In 1998, 3dfx took another swing at the 2D/3D combo card, calling it Voodoo Banshee. The company pushed for greater integration. Its resulting single-chip solution contained a 2D engine developed in-house and most of the Voodoo2's hardware. The chip's 3D pipeline was limited to a single texture mapping unit for size reasons, but the other hardware units were exposed.

Greater integration made the Banshee more affordable than 3dfx's Voodoo2. And in single-textured tests, it kept up with the 3D-only card. More complex scenes weren't as forgiving though, and the Voodoo2's second TMU demonstrated its advantage. Still, the Banshee was regarded as a capable card.

Image Credit: VGAMuseum.info

3dfx Voodoo3

In 1999, 3dfx acquired STB Systems and implemented a new strategy. Its idea was to use STB's considerable manufacturing resources to produce 3dfx cards exclusively. The company would then sell its boards directly, enjoying greater margins in the process. This was similar to what S3 tried, and it worked about as well. Following the acquisition of STB Systems, 3dfx lost its board partners to Nvidia.

The first graphics card produced by 3dfx following its change in direction was the Voodoo3, which looked a lot like the Voodoo Banshee. The biggest difference between them was the Voodoo3's second TMU. 3dfx managed to operate the card's rendering hardware at higher clock rates than the Voodoo2, however, and it typically shipped with 16 MB of RAM. These factors allowed the Voodoo3 to nearly match the performance of two Voodoo2s in SLI. It was still limited to 16-bit color though, and due to strong competition from ATI and Nvidia, it would be 3dfx's last successful product.

Image Credit: VGAMuseum.info

3dfx Voodoo4

For the Voodoo4 (and 5), 3dfx improved its chip design to create the VSA-100 (Voodoo Scalable Architecture) processor. The VSA-100 had 32-bit data paths, eliminating a key disadvantage in image quality comparisons. 3dfx also changed the core configuration to expose two pixel pipelines per chip with one texture unit each (instead of the other way around).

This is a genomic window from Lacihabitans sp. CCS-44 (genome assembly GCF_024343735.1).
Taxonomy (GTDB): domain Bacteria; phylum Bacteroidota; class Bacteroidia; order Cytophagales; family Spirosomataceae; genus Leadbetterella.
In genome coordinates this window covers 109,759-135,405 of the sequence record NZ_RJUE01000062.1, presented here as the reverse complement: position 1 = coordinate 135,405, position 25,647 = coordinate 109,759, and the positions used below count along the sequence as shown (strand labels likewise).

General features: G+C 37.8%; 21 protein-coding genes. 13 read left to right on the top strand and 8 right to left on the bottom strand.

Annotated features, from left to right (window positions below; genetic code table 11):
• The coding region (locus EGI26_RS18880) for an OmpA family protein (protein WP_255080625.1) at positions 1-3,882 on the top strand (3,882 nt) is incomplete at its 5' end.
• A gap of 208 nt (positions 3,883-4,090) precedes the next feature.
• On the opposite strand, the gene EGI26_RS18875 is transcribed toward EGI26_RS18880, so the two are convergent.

VSA-100 connected to 32 MB of SDRAM over a 128-bit bus. The only model ever produced was the Voodoo4 4500, and few were ever sold.

  • apache_lives
    Voodoo II section for 3Dfx doesnt seem right - its talking about the Voodoo5 with a Voodoo5 picture...
    Reply
  • neblogai
    Kyro is missing!
    Reply
  • IInuyasha74
    18732147 said:
    Kyro is missing!

    I left Kyro and all PowerVR based graphics solutions out, because PowerVR is not a fallen GPU manufacturer. Technically, a company could still use PowerVR graphics on a GPU add-on card or as an integrated graphics solution.Intel did this a few years ago with its Atom-based systems. PowerVR also has a long list of graphics processors it has developed over the years, more than all of the companies listed above combined. More than enough to warrant a separate piece of its own when time permits.
    Reply
  • clonazepam
    I remember being so hyped about the Voodoo 6000 and its external power supply. Their marketing back then was fantastic. The box art was pretty amazing.
    Reply
  • Realist9
    I still remember the 3dfx voodoo2 and sli. When I finally got Jedi Knight Dark Forces II into "3d", it was awesome. Never will forget that.
    Reply
  • clonazepam
    18732836 said:
    I still remember the 3dfx voodoo2 and sli. When I finally got Jedi Knight Dark Forces II into "3d", it was awesome. Never will forget that.

    A memory that really sticks out for me is when glide was out, and games had to be patched to opengl. We're talking about hundreds of MBs over dial-up.

    I ended up selling my two Voodoo2s to an enthusiast around '99-00.
    Reply
  • DoDidDont
    3dLabs?? The company was a leader for years in the professional graphics market, and considered the "choice" brand for professionals. They brought many innovations that still exist today under different guises. I remember Nvidia buying up all the Realizm 800's after the company was sold and broken up by Creative. Cant believe their GPU support site is still up and running... Nvidia and ATi had nothing that could come anywhere near the performance of the Realizm 800 the year it was launched.
    Reply
  • Fixadent
    3Dfx and the Voodoo 2 are still legends in the world of GPU's.

    I wish that 3Dfx still existed and competed with AMD and Nvidia.
    Reply
  • Fixadent
    Back in the late 1990's, I was awed at the graphics of Quake 2 running on a voodoo 2.
    Reply
  • LORD_ORION
    I had a Diamond Vodoo 1, Mech Warrior 2 3dfx edition was so damn good.
    I also had a vodoo 5.... Heretic II was so heli-good with AA.
    The cards were expensive and quickly fell behind in performance though... so poor investments. :(

    Anyone remember the 3dfx commercials? ;)
    Like the one when they are makinf advanced medical equipment and then... everyone stop, we're going to use this tech to make video game cards instead.
    Reply